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Theater Review - Fingertips' funny shorts stand on the shoulders of Giants

Speed is of the essence in Dad's Garage Theatre's evening of sketches inspired by They Might Be Giants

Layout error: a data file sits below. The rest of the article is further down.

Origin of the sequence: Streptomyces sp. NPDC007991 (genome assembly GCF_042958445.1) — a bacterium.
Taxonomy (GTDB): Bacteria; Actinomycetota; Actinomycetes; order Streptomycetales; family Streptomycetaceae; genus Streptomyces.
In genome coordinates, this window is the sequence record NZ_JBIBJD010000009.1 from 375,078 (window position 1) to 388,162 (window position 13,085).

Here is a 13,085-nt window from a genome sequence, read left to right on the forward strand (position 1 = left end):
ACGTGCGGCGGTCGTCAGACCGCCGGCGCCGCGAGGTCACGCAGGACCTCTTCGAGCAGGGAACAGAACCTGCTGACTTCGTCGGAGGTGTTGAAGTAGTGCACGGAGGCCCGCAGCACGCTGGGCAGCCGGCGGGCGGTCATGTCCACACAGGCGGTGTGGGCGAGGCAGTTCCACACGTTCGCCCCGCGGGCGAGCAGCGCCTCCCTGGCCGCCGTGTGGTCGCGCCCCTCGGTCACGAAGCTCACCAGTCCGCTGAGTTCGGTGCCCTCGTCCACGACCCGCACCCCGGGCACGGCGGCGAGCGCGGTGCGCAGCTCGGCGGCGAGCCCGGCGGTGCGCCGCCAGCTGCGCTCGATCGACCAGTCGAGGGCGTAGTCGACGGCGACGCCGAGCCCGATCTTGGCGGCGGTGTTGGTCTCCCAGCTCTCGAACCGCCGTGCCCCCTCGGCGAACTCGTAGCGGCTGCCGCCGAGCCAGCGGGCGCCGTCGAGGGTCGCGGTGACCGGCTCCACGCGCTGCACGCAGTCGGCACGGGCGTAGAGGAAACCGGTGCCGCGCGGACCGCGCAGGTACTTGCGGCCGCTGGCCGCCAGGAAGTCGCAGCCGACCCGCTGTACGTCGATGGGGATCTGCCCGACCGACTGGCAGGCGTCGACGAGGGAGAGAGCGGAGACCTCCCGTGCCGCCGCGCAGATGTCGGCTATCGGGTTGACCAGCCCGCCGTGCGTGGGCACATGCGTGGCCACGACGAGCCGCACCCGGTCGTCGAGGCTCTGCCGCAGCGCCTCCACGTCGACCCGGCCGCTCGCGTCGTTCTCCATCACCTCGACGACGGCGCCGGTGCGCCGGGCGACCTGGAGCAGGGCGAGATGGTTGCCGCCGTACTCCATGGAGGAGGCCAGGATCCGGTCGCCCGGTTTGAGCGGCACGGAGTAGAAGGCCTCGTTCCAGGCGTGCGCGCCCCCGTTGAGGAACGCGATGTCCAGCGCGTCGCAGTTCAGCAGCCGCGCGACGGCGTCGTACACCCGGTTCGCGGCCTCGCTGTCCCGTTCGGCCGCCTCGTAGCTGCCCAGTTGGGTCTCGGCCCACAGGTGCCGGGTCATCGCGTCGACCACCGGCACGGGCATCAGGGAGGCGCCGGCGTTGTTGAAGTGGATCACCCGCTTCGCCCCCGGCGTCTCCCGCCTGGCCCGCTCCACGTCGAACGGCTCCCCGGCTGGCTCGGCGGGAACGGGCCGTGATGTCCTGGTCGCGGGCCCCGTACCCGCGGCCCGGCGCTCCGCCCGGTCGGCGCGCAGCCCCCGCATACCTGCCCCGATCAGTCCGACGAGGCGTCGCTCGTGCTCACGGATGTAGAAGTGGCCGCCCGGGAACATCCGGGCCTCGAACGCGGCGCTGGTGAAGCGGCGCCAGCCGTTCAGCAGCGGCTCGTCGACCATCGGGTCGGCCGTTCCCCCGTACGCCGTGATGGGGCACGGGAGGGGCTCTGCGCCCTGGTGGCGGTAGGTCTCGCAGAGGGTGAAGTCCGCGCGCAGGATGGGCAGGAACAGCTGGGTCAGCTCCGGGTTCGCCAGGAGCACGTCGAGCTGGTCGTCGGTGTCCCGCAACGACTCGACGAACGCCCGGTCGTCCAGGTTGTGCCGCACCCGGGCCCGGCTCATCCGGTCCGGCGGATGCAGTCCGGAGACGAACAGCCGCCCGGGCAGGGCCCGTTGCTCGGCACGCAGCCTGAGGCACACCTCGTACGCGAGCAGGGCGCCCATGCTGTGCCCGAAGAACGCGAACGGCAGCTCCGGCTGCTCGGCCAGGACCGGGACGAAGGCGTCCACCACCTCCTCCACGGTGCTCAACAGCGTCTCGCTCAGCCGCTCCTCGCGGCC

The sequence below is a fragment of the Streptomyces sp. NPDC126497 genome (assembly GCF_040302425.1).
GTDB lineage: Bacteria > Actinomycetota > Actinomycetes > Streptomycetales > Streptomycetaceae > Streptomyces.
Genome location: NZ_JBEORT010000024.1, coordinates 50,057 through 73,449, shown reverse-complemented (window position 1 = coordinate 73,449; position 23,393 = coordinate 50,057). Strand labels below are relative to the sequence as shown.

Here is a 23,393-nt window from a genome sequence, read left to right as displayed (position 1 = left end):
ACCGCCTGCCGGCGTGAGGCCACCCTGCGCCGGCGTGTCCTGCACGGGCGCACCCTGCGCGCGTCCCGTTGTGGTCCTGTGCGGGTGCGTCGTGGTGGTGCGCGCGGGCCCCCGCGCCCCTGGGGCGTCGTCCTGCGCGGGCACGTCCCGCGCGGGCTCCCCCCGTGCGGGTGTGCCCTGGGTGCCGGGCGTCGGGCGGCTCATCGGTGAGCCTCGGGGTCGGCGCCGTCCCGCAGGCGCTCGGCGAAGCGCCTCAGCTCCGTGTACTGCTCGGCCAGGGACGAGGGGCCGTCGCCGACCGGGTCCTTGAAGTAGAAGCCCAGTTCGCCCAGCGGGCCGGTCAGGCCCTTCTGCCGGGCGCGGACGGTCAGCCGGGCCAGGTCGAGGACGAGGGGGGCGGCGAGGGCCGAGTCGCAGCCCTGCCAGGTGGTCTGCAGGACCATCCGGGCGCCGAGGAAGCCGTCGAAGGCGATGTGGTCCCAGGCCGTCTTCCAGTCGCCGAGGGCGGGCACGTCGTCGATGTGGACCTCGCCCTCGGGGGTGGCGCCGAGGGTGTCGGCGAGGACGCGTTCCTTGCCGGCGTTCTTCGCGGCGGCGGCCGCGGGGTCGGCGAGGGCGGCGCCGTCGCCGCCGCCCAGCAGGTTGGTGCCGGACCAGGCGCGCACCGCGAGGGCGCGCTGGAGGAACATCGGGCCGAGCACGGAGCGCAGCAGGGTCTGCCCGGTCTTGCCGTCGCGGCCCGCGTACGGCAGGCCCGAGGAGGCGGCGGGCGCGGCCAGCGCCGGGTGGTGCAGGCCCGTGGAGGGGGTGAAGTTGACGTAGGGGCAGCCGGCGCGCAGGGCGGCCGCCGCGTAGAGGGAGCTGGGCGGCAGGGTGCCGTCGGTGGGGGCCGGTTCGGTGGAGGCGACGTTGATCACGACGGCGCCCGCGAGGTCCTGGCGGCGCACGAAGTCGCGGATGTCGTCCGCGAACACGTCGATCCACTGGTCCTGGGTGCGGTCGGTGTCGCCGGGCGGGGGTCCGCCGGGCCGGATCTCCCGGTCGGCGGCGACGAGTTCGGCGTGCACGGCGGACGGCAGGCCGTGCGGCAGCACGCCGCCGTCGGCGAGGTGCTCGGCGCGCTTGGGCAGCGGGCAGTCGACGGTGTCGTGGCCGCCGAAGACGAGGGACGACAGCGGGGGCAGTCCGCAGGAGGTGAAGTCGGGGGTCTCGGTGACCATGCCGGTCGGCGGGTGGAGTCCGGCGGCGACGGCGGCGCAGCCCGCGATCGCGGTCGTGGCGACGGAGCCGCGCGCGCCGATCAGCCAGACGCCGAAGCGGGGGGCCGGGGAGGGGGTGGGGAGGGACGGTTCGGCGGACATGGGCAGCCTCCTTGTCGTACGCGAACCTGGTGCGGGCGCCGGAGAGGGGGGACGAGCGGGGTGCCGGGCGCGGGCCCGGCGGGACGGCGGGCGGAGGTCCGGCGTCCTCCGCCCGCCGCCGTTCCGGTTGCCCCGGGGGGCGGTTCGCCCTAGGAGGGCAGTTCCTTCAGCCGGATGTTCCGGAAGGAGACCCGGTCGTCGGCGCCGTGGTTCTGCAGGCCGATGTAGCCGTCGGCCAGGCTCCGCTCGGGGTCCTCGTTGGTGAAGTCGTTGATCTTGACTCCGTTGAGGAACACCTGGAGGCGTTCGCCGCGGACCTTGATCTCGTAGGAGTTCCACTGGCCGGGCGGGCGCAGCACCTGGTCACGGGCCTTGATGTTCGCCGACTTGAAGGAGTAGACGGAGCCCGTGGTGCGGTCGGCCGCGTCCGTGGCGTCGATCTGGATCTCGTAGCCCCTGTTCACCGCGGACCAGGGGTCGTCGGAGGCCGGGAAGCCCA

Fingertips, the peppy evening of short plays at Dad’s Garage Theatre’s Top Shelf directed by Matt Myers, sports the subtitle 21 Short Works Inspired By Our Favorite Band. The show’s program and publicity rather coyly withhold the identity of its musical muses, perhaps for arcane legal and copyright reasons. At the risk of letting the band out of the bag, I’ll identify Fingertips’ inspiration as John Flansburgh and John Liddell, aka They Might Be Giants. ??Specifically, Dad’s Fingertips riffs on the song of the same name, which They Might Be Giants originally recorded for its 1992 album Apollo 18. The original “Fingertips” consists of 21 mini-songs, most of which are under 15 seconds long. Conceived by Amber Nash, who’s also part of the cast, the world premiere offers an album of short plays that correspond to “Fingertips'” component songs. ??Some of the 22 playwrights look for literal explanations of tracks such as “Aren’t You the Guy Who Hit Me in the Eye?” or “Come On and Wreck My Car.” The connections prove much more obscure for others. Apart from the original jumping-off point, Dad’s Fingertips has practically nothing to do with They Might Be Giants or its childlike, post-modern pop music. Dad’s Fingertips shares the eclecticism of the original song and the general effervescence of the band known for such quirky rave-ups as “Don’t Let’s Start” and “Birdhouse in Your Soul.”??Speed is of the essence in Fingertips. The five-actor cast powers through the 21 plays, although sketches might be a more appropriate word. They shift gears from zany monologues to two-person encounters to non-narrative, Dadaist pieces like Michael Haverty’s bizarre “Mysterious Whisper.” Some of the plays use mundane, familiar objects to offer fresh perspectives on romance, including “Please Pass the Milk Please,” which casts Rene Dellefont as a suicidal dairy product, and “The Day (That Love Came to Play),” in which Scott Warren puns on classic board games: “I had taken a Risk, but apparently had had no Clue.” ??Fingertips is more than quick, surreal sketches of the Second City variety. Megan Gogerty offers a closely observed, nostalgia-tinted piece set at a wedding reception in an Iowa union hall, charmingly played by Erin Burnett (who was last seen in Actor’s Express’ Zanna, Don’t). In Greg Allen’s “Don’t Try This At Home,” Steve Emanuelson offers a running commentary on his own disturbingly autobiographical play about pyromania. Emanuelson’s white, flashing eyes and teeth often lend themselves to crazed expressions, particularly as a stalker with a weirdly chummy relationship to his victim (Burnett). Emanuelson emerges as Fingertips' most memorably funny performer — no small feat, given the talents of his co-stars.??One of the more elaborate pieces, Dean Evans’ “Hey Now Everybody,” offers a brief, high-velocity musical set at the backstage of a beauty pageant. The title of Andy Bayaites’ final piece “21 Possible Answers to the Question, ‘Who’s Knocking on the Wall?’” is self-explanatory and offers such rapid-fire sight gags, it’s almost like looking at a flip-book. Several scenes forgo dialogue altogether. ??Vincenzo Tortorici provides a piece set in a butcher shop that features a strobe-light effect and the old-timey music of a slapstick silent film. In Becky Johnson’s contribution, Nash and Emanuelson awkwardly flirt over lunch and refuse to let a biological indiscretion spoil a tender moment. John Gregorio, an uproarious Dad’s Garage alum who moved to New York, stars in a droll slideshow that recounts a whimsical love triangle. ??For years, Dad’s Garage Theatre staged the annual short play festival 8 ½ x 11, which at times rigidly enforced an 11-minute time limit. Those shows tended to be uneven, and Fingertips suggests that the problem wasn’t that the sketches were too short, but not short enough. Fingertips' plays offer enough variety to keep from growing repetitive, and enough brevity to keep from wearing out their welcome. Even weird or weak ideas don’t have time to suck. ??Compared to several recent 8 ½ x 11 entries and the Dad’s Top Shelf production The History of Rock and Roll, Fingertips shows surprisingly little interest in rock music. The actors may secretly nod to They Might Be Giants, however, whenever they put their hands inside the puppet head.



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